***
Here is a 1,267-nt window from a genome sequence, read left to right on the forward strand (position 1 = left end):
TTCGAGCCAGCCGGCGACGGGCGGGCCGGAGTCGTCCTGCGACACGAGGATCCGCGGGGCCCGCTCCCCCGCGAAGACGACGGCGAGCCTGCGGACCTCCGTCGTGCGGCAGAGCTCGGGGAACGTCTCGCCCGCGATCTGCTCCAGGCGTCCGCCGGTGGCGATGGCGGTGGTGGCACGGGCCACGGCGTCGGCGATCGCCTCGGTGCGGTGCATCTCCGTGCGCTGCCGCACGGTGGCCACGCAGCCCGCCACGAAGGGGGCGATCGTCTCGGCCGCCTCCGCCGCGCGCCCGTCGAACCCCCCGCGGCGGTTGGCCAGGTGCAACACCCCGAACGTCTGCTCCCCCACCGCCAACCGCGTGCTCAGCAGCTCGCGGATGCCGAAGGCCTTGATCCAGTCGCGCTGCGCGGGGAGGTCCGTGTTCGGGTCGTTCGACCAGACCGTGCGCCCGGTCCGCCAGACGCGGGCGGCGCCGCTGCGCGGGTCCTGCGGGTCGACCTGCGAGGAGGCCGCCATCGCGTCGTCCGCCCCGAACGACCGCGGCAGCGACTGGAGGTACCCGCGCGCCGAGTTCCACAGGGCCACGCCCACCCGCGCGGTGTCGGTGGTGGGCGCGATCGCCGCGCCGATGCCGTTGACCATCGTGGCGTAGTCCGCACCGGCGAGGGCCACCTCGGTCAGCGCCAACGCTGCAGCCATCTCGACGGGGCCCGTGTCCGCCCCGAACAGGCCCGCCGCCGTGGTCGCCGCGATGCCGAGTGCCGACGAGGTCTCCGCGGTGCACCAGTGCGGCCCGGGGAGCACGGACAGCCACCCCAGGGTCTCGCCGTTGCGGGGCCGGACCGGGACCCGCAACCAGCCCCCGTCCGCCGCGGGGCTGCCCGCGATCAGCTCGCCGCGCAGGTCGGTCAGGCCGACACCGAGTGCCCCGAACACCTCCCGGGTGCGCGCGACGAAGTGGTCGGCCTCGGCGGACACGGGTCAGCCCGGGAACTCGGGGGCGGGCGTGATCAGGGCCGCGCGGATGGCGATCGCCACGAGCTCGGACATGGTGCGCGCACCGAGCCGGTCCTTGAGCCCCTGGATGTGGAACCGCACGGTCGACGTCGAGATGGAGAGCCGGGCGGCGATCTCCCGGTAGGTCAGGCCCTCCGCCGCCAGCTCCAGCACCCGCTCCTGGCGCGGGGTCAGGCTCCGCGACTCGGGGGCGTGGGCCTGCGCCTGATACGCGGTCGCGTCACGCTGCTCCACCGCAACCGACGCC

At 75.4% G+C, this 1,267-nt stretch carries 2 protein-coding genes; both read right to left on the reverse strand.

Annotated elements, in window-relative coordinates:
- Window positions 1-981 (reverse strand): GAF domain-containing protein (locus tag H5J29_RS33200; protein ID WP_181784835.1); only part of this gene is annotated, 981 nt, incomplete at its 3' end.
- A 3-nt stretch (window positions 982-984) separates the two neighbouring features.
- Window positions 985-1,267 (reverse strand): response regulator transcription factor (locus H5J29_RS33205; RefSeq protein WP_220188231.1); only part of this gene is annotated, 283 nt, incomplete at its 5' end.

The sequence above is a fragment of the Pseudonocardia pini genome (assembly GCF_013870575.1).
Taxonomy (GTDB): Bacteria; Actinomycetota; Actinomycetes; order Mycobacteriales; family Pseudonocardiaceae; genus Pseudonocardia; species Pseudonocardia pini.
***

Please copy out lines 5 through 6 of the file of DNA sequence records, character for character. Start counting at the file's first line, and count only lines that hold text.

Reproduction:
- Window positions 1-981 (reverse strand): GAF domain-containing protein (locus tag H5J29_RS33200; protein ID WP_181784835.1); only part of this gene is annotated, 981 nt, incomplete at its 3' end.
- A 3-nt stretch (window positions 982-984) separates the two neighbouring features.